Sci-Friday: Dietary study at University of Alaska Fairbanks seeks participants
FAIRBANKS, Alaska (KTVF) - At the University of Alaska Fairbanks, a dietary study titled Nutrient Strategies for Metabolic Health and Aging is currently underway. This study is testing the effectiveness of a weight loss and muscle retention dietary supplement, and is looking for participants.
Robert Coker, Professor Institute of Arctic Biology and head of the study explained, “Over the past 10 or 15 years I’ve been really interested in not only improving metabolic health but also helping older individuals retain their muscles as they get older.”
This particular study is seeking to recruit people 60 and 80 years of age, and within a margin of 30 to 40 body mass index, or BMI. This is the measure of body fat based on height and weight that applies to human adults.
Coker continued, “What we’re trying to do is find out if the experimental meal replacement that we’ve developed that’s enriched with a specific formula of essential amino acids allows people to keep their muscle but lose excess adipose tissue over the course of a 12 week weight loss, and then a 12 week weight management period.”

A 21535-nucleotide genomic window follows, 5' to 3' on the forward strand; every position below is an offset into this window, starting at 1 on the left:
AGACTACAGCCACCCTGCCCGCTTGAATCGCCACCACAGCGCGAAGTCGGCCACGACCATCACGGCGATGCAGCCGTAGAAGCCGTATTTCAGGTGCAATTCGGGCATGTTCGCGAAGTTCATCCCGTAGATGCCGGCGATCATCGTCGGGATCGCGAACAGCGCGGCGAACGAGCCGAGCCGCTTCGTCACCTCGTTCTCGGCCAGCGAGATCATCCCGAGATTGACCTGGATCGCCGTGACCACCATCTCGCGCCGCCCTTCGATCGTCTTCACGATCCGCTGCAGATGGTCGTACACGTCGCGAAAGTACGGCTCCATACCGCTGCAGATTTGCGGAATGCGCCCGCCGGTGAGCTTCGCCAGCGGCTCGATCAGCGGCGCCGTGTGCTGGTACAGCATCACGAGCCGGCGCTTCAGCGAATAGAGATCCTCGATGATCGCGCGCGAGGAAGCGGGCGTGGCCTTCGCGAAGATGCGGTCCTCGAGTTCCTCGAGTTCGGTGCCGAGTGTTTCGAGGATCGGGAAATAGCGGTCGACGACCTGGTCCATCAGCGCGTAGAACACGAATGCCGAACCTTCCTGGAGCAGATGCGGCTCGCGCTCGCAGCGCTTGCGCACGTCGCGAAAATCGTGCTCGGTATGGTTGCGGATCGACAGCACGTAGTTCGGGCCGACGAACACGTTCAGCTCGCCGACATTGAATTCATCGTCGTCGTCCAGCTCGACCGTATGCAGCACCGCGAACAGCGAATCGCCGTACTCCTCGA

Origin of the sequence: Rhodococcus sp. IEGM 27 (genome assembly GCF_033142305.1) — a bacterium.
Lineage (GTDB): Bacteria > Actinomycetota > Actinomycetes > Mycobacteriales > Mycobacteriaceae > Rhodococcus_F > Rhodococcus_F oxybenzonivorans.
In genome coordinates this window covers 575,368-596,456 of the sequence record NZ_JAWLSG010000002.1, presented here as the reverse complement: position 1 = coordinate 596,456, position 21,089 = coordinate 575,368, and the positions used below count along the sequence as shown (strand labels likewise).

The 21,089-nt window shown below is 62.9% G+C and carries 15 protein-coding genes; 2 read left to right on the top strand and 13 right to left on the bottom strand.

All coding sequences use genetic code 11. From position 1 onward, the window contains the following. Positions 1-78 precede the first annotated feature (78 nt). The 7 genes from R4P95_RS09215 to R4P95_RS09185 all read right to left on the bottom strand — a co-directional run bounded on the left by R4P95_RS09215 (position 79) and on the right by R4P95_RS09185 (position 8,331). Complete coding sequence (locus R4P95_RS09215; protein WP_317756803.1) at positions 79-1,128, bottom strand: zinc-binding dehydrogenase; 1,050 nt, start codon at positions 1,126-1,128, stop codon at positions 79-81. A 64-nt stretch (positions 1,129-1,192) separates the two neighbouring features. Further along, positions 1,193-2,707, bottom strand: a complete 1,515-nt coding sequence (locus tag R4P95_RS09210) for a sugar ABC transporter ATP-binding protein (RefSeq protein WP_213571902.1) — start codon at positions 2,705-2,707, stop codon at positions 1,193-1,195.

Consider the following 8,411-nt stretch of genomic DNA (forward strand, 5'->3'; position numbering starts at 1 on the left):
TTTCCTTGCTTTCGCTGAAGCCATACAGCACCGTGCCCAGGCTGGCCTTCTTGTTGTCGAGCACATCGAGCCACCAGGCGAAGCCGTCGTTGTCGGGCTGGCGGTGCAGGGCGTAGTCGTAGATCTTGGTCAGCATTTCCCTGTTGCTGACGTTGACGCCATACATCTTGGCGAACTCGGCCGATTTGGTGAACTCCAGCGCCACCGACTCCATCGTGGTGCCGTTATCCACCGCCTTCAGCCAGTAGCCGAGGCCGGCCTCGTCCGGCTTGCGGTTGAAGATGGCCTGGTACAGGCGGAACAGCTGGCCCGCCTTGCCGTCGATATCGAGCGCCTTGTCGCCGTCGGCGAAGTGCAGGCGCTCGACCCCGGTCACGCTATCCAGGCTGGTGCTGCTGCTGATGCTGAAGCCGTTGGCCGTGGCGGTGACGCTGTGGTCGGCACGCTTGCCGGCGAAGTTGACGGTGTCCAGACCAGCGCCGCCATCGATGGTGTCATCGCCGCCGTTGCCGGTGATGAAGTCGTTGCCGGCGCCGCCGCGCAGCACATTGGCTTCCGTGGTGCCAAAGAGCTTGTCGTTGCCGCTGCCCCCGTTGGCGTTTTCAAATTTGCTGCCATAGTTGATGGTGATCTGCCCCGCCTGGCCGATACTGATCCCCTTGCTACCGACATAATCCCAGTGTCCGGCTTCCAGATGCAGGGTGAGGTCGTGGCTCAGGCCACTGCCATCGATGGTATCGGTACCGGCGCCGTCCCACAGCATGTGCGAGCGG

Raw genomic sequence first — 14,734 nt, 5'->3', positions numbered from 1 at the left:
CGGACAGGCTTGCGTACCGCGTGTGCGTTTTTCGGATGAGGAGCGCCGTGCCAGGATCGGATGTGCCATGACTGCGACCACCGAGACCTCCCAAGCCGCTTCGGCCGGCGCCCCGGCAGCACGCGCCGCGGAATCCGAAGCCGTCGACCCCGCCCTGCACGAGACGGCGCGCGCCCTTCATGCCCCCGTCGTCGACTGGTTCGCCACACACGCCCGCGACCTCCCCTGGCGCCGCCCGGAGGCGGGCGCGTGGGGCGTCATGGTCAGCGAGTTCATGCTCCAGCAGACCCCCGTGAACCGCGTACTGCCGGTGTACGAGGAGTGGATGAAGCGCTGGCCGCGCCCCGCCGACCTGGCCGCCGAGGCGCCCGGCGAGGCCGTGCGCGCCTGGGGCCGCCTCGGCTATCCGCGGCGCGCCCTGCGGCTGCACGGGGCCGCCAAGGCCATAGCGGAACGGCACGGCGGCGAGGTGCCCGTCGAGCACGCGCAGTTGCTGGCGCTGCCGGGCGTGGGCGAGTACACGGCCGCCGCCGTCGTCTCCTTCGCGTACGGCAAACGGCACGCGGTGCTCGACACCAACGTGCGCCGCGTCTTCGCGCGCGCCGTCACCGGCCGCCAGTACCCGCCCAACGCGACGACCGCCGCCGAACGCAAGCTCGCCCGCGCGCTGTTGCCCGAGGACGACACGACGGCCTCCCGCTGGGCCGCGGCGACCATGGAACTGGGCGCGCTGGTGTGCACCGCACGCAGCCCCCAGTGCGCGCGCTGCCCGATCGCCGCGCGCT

Adipose tissue is more commonly known as body fat. Participants at the start of this double blind study will receive either a basic protein rich meal replacement, or the specific weight loss formula.
“It contains all the carbohydrates all the fat, and all the protein that an individual would need within the context of normal daily life,” Coker explained. “We just restrict the calories so they can lose weight during the weight loss period, and then we provide at least one serving per day during the weight management period to see if they can keep that muscle and maintain the improvements in metabolic health.”
In addition to five servings of the meal replacement per day, participants will be able to consume 400 calories of solid food each day. Between the meal replacement and solid food intake, the daily caloric intake expected for participants is approximately 1200 calories per day.
For more information on the study, call (907) 474-7517.
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